Monday 4th of November, London, it’s early in the morning and we are waking up to go to the other side of London to see how our customers are using our product. Later in the day we will be headed to London Heathrow airport to jump on a plane for our Paris Y Combinator interviews.
For those who don’t know we do Internal Parcel Tracking software, and the best way we have found to build new features and to improve parcel tracker is to work closely with our users. Our software is used by receptionists, mailroom staff and logistics bay teams. So, we spent the morning at the client’s building scanning and managing their mailroom better understand their needs. We always find some UX improvements we can implement, or some edge-case bugs that need fixing. In the afternoon we did some further customer development by heading to a Skyscraper in London to meet with the logistics bay manager and get specification on how Parcel Tracker should work at such large buildings (they have over 4000 people there). 5 pages of notes and a dozen photos later we were more knowledgeable on the next steps of our product. Time to head out to YC.
We all headed home to prepare for our trip and met up at Heathrow in the evening. The flight to Paris wasn’t particularly eventful, 40 min minutes later we landed and an hour after that we were in our hotel ready to get some sleep. It was a nice and minimalistic hotel 20 min away from the office where the interviews were conducted. We were feeling optimistic, we had all our numbers down, business was good for the last month. Around 30,000 parcels had been scanned through our system in the last month alone, not too bad if you ask me.
Tuesday the 5 of November, its YC interview day! We wake up, and go to a boulangerie, when in Paris…. We then take around 2 hours to go through the YC questions using a YC timer website, nifty tool built by James Cunningham and Colin Hayhurst (GoScale, S12) that we found on Chas Ballew’s (Aptible) Article. Lunch time comes around and we are still feeling optimistic, little did we know that wouldn’t last long.
14:00, We are at the office where the interviews will happen, Luca and I are pacing around feeling the pressure mounting. Alan is channeling the inner Shaolin Monk and sitting still looking into the distance as he so often does.
We then get called up to the interview, we walk down the corridor and up the stairs. We are given a timer with 9 minutes on it and asked to head to the interview room. We shake hands with the YC partners and before my butt touches the seat, we get our first question: “So what are you building”.
Stumbling to get my answer out in a logical manner, I finally manage to explain what we are building. The questions continue flying, we answered them. Whether our answers were good and confidence inspiring is debatable.
One question caught me off guard, an assumption we had made about the next iteration of our product. It was a valid question and we have since spent a significant amount of time trying to validate or break the assumption we had made! But coming out of that office, we didn’t feel confident, we felt like we had bombed it… Well we decided to talk a walk through the city to clear our minds.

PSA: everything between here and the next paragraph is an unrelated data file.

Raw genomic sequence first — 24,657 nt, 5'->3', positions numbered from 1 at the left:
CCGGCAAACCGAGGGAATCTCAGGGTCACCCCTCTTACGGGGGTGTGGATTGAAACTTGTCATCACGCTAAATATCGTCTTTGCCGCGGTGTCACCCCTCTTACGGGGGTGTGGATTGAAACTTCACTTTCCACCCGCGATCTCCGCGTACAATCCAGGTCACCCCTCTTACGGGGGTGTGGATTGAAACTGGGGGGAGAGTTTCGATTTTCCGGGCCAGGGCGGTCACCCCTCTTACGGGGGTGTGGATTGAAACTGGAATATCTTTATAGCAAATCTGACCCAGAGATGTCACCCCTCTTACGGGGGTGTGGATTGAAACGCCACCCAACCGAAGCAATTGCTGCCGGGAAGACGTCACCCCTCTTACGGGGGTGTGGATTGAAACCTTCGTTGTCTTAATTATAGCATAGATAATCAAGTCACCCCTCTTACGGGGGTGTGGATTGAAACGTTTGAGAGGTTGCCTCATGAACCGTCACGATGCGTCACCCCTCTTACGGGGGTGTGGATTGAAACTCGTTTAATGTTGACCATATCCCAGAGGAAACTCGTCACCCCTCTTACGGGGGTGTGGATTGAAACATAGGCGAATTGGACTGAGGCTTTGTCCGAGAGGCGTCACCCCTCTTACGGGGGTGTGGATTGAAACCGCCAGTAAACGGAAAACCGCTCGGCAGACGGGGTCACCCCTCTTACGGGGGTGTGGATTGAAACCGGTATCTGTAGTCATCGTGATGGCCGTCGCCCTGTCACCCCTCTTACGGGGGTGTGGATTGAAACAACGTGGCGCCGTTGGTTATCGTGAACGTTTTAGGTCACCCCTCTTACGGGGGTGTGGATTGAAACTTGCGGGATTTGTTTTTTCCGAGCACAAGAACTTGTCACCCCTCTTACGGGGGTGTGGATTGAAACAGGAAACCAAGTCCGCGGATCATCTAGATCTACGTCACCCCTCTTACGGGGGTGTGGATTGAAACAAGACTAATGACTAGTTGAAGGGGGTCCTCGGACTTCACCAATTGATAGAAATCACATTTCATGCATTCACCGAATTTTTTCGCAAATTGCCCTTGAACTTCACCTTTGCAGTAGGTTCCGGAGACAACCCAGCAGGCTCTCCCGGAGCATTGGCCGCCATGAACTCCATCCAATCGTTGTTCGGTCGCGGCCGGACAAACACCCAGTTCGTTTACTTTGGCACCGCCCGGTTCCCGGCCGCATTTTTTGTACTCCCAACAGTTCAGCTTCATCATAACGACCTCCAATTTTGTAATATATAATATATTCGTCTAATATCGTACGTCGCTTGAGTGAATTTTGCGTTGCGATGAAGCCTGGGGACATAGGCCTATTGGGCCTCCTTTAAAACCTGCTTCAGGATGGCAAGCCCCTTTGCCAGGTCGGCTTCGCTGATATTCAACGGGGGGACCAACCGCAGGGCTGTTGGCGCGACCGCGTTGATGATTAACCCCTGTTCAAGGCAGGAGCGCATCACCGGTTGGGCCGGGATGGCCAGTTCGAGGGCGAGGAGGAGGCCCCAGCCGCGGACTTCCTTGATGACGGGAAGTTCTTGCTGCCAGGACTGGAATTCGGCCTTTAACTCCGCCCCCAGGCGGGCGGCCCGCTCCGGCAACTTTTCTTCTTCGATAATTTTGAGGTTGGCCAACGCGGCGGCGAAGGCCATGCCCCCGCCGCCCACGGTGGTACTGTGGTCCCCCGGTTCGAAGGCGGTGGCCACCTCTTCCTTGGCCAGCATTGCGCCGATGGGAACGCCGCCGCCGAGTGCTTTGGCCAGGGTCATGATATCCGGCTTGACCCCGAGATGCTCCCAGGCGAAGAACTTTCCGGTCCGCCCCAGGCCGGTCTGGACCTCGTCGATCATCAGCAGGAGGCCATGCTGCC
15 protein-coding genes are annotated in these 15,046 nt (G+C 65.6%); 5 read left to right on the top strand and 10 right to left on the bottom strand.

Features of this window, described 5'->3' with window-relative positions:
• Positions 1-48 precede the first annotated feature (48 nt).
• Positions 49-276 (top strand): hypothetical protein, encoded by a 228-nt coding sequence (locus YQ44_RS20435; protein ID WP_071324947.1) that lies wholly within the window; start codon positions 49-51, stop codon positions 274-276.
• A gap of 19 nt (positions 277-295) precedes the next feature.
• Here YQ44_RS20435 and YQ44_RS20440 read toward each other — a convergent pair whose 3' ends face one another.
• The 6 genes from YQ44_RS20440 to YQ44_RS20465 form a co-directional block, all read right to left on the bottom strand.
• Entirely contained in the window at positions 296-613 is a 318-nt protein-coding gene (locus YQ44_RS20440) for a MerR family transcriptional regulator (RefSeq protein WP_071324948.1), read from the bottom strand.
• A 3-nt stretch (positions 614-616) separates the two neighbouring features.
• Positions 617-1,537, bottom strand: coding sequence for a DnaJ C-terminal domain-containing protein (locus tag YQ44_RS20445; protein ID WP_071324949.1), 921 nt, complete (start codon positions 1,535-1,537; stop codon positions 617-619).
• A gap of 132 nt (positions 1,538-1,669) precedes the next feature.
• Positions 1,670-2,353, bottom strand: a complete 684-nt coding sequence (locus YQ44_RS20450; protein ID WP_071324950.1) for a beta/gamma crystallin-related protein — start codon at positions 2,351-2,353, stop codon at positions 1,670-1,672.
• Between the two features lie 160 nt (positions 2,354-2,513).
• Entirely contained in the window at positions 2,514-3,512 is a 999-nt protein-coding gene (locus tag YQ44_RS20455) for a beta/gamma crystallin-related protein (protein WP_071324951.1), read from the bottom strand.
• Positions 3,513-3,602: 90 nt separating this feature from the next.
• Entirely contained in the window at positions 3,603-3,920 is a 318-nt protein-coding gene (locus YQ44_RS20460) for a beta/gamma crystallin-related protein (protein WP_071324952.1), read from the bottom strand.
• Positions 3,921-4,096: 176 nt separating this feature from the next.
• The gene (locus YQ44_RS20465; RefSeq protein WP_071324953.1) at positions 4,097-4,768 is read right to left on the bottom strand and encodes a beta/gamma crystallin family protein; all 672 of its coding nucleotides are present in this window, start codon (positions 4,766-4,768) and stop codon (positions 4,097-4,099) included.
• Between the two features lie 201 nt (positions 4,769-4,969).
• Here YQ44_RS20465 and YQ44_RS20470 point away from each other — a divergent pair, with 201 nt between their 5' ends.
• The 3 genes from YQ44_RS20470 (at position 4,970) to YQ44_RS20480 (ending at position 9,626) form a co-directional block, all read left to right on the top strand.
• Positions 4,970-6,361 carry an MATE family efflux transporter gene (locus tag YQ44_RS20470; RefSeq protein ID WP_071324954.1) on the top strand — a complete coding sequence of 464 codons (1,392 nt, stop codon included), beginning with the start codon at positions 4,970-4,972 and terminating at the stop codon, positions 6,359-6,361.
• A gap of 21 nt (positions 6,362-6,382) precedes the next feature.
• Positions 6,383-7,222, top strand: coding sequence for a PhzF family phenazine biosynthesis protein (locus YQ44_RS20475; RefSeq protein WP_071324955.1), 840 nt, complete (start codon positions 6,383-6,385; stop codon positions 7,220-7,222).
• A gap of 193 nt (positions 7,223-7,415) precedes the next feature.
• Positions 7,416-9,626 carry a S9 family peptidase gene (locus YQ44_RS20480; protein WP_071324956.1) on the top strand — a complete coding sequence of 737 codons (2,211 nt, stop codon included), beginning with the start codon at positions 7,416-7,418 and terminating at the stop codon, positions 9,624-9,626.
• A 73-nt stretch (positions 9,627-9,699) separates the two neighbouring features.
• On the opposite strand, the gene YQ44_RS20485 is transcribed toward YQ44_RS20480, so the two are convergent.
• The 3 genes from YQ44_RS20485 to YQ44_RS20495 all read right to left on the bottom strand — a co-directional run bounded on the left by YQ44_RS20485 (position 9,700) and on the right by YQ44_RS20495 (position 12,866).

As we continued our walk-through Paris we went through the louvre and ended up at The Eiffel tower. We had a little cardio session running up the stairs, some affect a little more by it than others.
Once at the top, we took 2 minutes to take in the amazing view. However, we had one thing on our mind, “Let’s scan a parcel”. We did, indeed have some empty Parcel’s in our bags. And that’s how we scanned the first ever parcel at the Eiffel tower among 100s of tourists looking at us like we were crazy. While it is true, we didn’t get the Eiffel tower using the product, we technically got Parcel Tracker into the Eiffel tower.
Our train out of Paris was leaving in 3 Hour and we had a 30-minute commute and had to eat dinner. So, another cardio session later we made it down the Eiffel tower and to the Gare du Nord. A steak, some burgers and beers later we were ready to go back home.
Our minds still buzzing with Parcel Tracker we took the time to redesign the UX and UI of the application based on the feedback we had received the day before from our customers. These were implemented in a week. Strangely enough, in our hearts we believed that we would not get into YC, yet we felt more invigorated than ever before. After all we had come a long way from 3 years ago, when we had 0 clients 0 revenue. We now had clients, we were making revenue and things were moving forward.
We had applied last minute to Y combinator based of a friend’s suggestion. The Y Combinator application wasn’t too long so we went for it. We weren’t particularly keen on going, however when we received our invite to the Paris interviews, our mind set changed completely. We wanted to get in and focused a lot of time on doing so. For the W2020 interviews we didn’t received feedback on whether we got into YC on the day, instead we had to wait for a while, and this wait was stressful! This was due to the change in the interview’s location, instead of running all the interviews in Mountain View, they held interviews in Paris, India, and China (but that’s a different program).
Did we get into YC? No, we got an email 2 weeks after our interview highlighting the reasons we were not selected for the Winter 2020 batch. 2 issues seemed to prevail, 1: Our Vision was not clear, 2: We had not built defensibility into Parcel Tracker, and they believed it could be easy to replicated.
Both of which are valid; we were not able to articulate our vision effectively, and currently Parcel Tracker doesn’t have the deepest “defensible moat around it”. We’ll give both a fix and try again.
October 18, 2021
SEIS and EIS are more than just a tool to incentivise high net-worth individuals to invest in startups. At the core, SEIS protects startups during fundraising.